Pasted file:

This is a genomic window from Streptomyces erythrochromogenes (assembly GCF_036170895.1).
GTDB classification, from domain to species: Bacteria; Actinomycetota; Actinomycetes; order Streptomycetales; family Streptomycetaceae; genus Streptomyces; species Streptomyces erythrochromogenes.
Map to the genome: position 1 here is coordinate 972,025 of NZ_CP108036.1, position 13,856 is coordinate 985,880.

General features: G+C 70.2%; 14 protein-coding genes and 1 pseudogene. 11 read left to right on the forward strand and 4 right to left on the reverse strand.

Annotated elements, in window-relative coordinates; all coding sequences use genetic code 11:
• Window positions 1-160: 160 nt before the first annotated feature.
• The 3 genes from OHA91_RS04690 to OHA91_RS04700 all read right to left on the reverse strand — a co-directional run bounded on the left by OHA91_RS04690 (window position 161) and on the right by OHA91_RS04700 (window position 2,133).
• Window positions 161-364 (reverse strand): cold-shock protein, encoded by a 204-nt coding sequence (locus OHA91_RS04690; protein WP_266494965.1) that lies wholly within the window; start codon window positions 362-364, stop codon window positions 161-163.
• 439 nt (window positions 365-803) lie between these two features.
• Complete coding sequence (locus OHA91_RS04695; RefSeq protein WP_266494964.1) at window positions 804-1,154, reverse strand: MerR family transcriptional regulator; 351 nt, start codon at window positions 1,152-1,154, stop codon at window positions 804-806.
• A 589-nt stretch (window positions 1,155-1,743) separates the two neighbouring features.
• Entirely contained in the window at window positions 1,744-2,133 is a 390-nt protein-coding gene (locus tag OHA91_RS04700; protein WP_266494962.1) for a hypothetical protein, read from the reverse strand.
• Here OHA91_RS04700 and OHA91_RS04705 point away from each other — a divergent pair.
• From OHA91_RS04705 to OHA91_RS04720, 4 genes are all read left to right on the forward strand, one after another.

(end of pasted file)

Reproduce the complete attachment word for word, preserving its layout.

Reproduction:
This is a genomic window from Streptomyces erythrochromogenes (assembly GCF_036170895.1).
GTDB classification, from domain to species: Bacteria; Actinomycetota; Actinomycetes; order Streptomycetales; family Streptomycetaceae; genus Streptomyces; species Streptomyces erythrochromogenes.
Map to the genome: position 1 here is coordinate 972,025 of NZ_CP108036.1, position 13,856 is coordinate 985,880.

General features: G+C 70.2%; 14 protein-coding genes and 1 pseudogene. 11 read left to right on the forward strand and 4 right to left on the reverse strand.

Annotated elements, in window-relative coordinates; all coding sequences use genetic code 11:
• Window positions 1-160: 160 nt before the first annotated feature.
• The 3 genes from OHA91_RS04690 to OHA91_RS04700 all read right to left on the reverse strand — a co-directional run bounded on the left by OHA91_RS04690 (window position 161) and on the right by OHA91_RS04700 (window position 2,133).
• Window positions 161-364 (reverse strand): cold-shock protein, encoded by a 204-nt coding sequence (locus OHA91_RS04690; protein WP_266494965.1) that lies wholly within the window; start codon window positions 362-364, stop codon window positions 161-163.
• 439 nt (window positions 365-803) lie between these two features.
• Complete coding sequence (locus OHA91_RS04695; RefSeq protein WP_266494964.1) at window positions 804-1,154, reverse strand: MerR family transcriptional regulator; 351 nt, start codon at window positions 1,152-1,154, stop codon at window positions 804-806.
• A 589-nt stretch (window positions 1,155-1,743) separates the two neighbouring features.
• Entirely contained in the window at window positions 1,744-2,133 is a 390-nt protein-coding gene (locus tag OHA91_RS04700; protein WP_266494962.1) for a hypothetical protein, read from the reverse strand.
• Here OHA91_RS04700 and OHA91_RS04705 point away from each other — a divergent pair.
• From OHA91_RS04705 to OHA91_RS04720, 4 genes are all read left to right on the forward strand, one after another.